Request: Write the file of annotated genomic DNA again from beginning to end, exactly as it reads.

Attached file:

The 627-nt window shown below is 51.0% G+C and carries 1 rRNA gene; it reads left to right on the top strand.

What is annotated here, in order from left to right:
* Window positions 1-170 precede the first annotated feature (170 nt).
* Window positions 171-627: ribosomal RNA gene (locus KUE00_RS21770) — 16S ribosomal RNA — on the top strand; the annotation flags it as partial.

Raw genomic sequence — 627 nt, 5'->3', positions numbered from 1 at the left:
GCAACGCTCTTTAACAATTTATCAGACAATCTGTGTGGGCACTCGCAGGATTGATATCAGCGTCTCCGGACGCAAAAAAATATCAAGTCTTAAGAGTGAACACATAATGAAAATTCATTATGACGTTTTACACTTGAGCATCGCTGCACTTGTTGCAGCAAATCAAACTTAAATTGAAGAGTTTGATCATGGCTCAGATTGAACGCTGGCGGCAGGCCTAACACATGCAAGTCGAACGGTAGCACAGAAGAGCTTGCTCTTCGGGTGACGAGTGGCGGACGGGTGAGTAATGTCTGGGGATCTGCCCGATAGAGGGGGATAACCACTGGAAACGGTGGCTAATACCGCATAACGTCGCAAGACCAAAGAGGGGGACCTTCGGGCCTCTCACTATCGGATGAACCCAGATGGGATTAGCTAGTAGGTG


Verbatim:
The 627-nt window shown below is 51.0% G+C and carries 1 rRNA gene; it reads left to right on the top strand.

What is annotated here, in order from left to right:
* Window positions 1-170 precede the first annotated feature (170 nt).
* Window positions 171-627: ribosomal RNA gene (locus KUE00_RS21770) — 16S ribosomal RNA — on the top strand; the annotation flags it as partial.

Raw genomic sequence — 627 nt, 5'->3', positions numbered from 1 at the left:
GCAACGCTCTTTAACAATTTATCAGACAATCTGTGTGGGCACTCGCAGGATTGATATCAGCGTCTCCGGACGCAAAAAAATATCAAGTCTTAAGAGTGAACACATAATGAAAATTCATTATGACGTTTTACACTTGAGCATCGCTGCACTTGTTGCAGCAAATCAAACTTAAATTGAAGAGTTTGATCATGGCTCAGATTGAACGCTGGCGGCAGGCCTAACACATGCAAGTCGAACGGTAGCACAGAAGAGCTTGCTCTTCGGGTGACGAGTGGCGGACGGGTGAGTAATGTCTGGGGATCTGCCCGATAGAGGGGGATAACCACTGGAAACGGTGGCTAATACCGCATAACGTCGCAAGACCAAAGAGGGGGACCTTCGGGCCTCTCACTATCGGATGAACCCAGATGGGATTAGCTAGTAGGTG